RESEARCH ARTICLE

Effect of material ageing and dirt on the behaviour of greenhouse insect-proof screens

Alejandro López

Research Centre CIAIMBITAL. University of Almería. Ctra. de Sacramento s/n. 04120 Almería, Spain.

Francisco D. Molina-Aiz

Research Centre CIAIMBITAL. University of Almería. Ctra. de Sacramento s/n. 04120 Almería, Spain.

Diego L. Valera

Research Centre CIAIMBITAL. University of Almería. Ctra. de Sacramento s/n. 04120 Almería, Spain.

Araceli Peña

Research Centre CIAIMBITAL. University of Almería. Ctra. de Sacramento s/n. 04120 Almería, Spain.

Karlos Espinoza

Universidad de Guadalajara. Av. Independencia Nacional 151. Autlán de Navarro, Jalisco 48900 Mexico.

 

Abstract

The present work examines the variations in the aerodynamic characteristics of four insect-proof screens by means of wind tunnel tests and digital image processing. The tested insect-proof screens were examined in three different conditions: (i) in their new, unused state; (ii) under conditions of accumulated dust and dirt after a period of 3 to 4 years of use; and (iii) under clean conditions after a period of 3 to 4 years of use and a cleaning treatment with high-pressure water. The deterioration of the screens caused the mesh to become less tense, therefore increasing its thickness and improving its aerodynamic behaviour despite a slight increase of the thread diameter and a subsequent decrease of the 2-dimensional porosity. The pressure drop coefcient, Fφ , of the used but clean screens was 1.5% to 8.8% lower (for u=1.0 m/s) than that of the new ones, thus increasing the discharge coefcient, Cd,φ, by between 0.8% and 4.8% as a result of the presence of the screens. On the other hand, comparison of the used screens in their clean and unclean states showed that the accumulation of dirt has a major bearing on their aerodynamic characteristics: Fφ increased by between 16.5% and 61.2% (for u=1.0 m/s) for the unclean screens, resulting in a Cd,φ reduction of between 7.5% and 21.3% and therefore a lower natural ventilation capacity of the greenhouse. A regular cleaning treatment of the insect-proof screens is a simple measure that improves the natural ventilation capacity of the greenhouse.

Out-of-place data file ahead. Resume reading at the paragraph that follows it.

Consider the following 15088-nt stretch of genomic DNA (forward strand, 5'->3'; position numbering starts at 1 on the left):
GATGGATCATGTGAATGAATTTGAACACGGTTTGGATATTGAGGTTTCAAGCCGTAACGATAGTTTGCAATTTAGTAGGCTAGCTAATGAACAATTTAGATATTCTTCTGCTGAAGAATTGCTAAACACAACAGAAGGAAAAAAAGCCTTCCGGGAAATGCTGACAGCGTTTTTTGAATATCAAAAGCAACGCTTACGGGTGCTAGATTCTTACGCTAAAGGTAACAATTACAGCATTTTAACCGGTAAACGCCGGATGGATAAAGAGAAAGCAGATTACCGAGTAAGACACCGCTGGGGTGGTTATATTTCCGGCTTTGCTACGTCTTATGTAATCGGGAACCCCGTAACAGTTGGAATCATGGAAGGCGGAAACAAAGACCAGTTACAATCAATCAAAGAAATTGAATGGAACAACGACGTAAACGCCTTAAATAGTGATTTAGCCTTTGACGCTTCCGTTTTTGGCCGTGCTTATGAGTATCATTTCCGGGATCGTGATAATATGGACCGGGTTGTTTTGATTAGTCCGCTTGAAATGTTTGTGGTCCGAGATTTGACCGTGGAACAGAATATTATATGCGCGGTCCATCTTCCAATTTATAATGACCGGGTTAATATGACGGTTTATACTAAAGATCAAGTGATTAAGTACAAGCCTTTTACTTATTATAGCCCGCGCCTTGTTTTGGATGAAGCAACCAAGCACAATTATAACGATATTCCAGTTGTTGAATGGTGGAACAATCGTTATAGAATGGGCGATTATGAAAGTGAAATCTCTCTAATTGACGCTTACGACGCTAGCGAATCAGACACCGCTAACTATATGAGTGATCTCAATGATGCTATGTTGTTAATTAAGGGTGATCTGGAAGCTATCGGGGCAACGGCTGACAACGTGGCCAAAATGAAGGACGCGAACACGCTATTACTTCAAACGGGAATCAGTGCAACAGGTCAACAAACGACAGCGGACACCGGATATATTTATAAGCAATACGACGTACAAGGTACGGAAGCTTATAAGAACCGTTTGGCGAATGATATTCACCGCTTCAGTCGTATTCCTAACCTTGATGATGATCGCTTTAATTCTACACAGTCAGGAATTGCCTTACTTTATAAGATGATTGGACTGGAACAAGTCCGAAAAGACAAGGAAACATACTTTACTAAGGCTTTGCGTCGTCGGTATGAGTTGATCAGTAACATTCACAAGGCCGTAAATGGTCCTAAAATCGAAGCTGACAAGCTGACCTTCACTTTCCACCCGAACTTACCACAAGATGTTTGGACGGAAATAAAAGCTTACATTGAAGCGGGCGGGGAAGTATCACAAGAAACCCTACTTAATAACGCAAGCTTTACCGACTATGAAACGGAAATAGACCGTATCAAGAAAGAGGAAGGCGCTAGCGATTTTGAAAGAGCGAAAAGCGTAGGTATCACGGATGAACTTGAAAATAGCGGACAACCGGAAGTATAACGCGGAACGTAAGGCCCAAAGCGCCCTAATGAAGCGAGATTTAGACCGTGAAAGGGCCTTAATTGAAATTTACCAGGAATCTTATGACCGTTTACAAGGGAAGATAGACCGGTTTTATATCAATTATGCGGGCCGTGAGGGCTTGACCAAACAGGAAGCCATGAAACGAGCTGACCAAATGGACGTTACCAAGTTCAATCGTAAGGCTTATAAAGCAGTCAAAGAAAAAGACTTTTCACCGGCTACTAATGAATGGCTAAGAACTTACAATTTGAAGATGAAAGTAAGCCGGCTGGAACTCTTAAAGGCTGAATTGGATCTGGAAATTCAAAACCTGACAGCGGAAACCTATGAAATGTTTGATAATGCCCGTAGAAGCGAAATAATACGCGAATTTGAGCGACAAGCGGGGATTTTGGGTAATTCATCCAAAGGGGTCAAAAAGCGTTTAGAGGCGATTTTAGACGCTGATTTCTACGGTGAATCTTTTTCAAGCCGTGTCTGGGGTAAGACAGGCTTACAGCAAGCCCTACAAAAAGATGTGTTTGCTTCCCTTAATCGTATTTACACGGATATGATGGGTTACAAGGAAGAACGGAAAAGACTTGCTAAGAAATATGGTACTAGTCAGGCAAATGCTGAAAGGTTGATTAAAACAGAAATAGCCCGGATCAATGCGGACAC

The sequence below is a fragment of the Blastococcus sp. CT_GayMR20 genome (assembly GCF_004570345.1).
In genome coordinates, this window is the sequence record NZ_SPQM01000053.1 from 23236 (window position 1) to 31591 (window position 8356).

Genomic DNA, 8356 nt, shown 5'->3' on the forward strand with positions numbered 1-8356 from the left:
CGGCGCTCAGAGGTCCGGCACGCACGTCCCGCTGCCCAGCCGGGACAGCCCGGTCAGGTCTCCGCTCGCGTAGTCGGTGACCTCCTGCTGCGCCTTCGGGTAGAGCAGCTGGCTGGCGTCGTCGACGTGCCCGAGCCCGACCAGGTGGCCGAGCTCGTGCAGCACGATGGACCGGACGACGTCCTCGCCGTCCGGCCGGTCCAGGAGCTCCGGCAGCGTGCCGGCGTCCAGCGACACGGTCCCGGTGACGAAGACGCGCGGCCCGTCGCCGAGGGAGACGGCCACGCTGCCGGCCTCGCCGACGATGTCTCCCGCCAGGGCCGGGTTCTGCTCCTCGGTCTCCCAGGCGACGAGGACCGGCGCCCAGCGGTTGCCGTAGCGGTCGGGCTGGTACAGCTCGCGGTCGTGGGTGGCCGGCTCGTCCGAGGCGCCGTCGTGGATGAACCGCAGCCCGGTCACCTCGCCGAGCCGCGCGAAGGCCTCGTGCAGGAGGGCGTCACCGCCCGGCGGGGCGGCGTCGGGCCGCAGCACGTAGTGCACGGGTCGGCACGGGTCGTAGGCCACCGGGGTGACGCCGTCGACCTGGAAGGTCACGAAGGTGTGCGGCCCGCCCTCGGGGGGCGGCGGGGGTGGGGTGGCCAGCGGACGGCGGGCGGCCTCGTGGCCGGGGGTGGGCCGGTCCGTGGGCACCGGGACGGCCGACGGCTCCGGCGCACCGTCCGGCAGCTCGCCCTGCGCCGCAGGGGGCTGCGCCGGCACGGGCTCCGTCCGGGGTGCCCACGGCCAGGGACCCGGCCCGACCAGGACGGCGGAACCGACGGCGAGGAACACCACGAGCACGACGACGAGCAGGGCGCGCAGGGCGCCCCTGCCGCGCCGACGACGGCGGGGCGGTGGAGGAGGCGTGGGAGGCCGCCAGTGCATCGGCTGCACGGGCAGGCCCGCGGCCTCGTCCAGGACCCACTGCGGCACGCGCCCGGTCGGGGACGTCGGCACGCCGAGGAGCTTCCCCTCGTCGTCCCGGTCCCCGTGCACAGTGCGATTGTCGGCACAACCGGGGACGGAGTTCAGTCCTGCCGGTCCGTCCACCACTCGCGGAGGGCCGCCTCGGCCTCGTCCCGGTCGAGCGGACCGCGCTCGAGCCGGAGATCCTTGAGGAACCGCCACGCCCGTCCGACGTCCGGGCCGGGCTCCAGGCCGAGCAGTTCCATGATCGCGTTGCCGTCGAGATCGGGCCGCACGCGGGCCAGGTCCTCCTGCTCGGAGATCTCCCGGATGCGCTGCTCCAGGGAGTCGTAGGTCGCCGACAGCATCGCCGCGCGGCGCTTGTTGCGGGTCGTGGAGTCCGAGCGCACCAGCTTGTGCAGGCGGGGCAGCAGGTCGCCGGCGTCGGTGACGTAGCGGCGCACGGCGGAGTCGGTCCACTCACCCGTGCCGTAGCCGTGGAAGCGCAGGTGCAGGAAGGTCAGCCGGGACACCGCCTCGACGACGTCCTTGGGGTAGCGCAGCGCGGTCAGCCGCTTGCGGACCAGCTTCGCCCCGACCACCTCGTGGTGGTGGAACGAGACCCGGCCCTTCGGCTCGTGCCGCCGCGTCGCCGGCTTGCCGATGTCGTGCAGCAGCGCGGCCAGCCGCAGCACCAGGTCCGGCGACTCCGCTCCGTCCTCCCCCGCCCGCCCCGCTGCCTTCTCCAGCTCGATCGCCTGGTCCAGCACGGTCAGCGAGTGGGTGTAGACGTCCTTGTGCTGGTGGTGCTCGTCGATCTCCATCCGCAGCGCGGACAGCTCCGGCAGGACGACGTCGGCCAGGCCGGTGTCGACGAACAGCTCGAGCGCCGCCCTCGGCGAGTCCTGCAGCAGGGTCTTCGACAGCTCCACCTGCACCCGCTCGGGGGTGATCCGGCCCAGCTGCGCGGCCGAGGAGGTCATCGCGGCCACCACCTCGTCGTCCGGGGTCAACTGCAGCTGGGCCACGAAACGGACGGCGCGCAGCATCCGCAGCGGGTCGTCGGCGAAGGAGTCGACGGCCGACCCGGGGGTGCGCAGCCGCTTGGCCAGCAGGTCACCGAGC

Additional keywords: anti-insect screens; aerodynamic characterisation; accumulation of dust and dirt; deterioration.

Abbreviations used: a, b and c (second-order polynomial regression coefcients); e (thickness [µm]); u (air velocity [m/s]); x (direction of airflow); Cd,φ (discharge coefcient due to the presence of insect-proof screens); CFD (computational fluid dynamics); Dh (diameter of the threads [µm]); Dhx (diameter of the weft threads [µm]); Dhy (diameter of the warp threads [µm]); Di (diameter of the inside circumference of the pore [µm]); Dr (thread density measurement [threads/cm2]); Fφ (pressure drop coefcient due to the presence of an insect-proof screen); HDPE (high density polyethylene); Kp (screen permeability [m2]); Lpx (length of the pore in the direction of the weft [µm]); Lpy (length of the pore in the direction of the warp [µm]); P (pressure [Pa]); R2 (coefcient of determination); Rep (Reynolds number based on the screen’s permeability); Sp (area of the pore [mm2]); St (reference surface area [mm2]); Y (inertial factor). Greek letters: µ (dynamic viscosity of air [kg s–1 m–1]); φ (porosity [m–2 m–2]); φ* (estimated imaging porosity [m–2 m–2]); ρa (air density [kg m–3]); ΔP (pressure drop due to the presence of an insect-proof screen [Pa]).

Authors' contributions: Conceived and research design: AL, FDMA, DLV. Acquisition data and statistical analysis: AL, KE, AP; Analysis and interpretation of data, and drafting the manuscript: AL. Critical revision of the manuscript for important intellectual content: FDMA, DLV, AP. Coordinating and supervising the research work: DLV.

Citation: López, A.; Molina-Aiz, F. D.; Valera, D. L.; Peña, A.; Espinoza, K. (2018). Effect of material ageing and dirt on the behaviour of greenhouse insect-proof screens. Spanish Journal of Agricultural Research, Volume 16, Issue 4, e0205. https://doi.org/10.5424/sjar/2018164-11711

Received: 13 May 2017. Accepted: 13 Nov 2018.

Copyright © 2018 INIA. This is an open access article distributed under the terms of the Creative Commons Attribution 4.0 International (CC-by 4.0) License.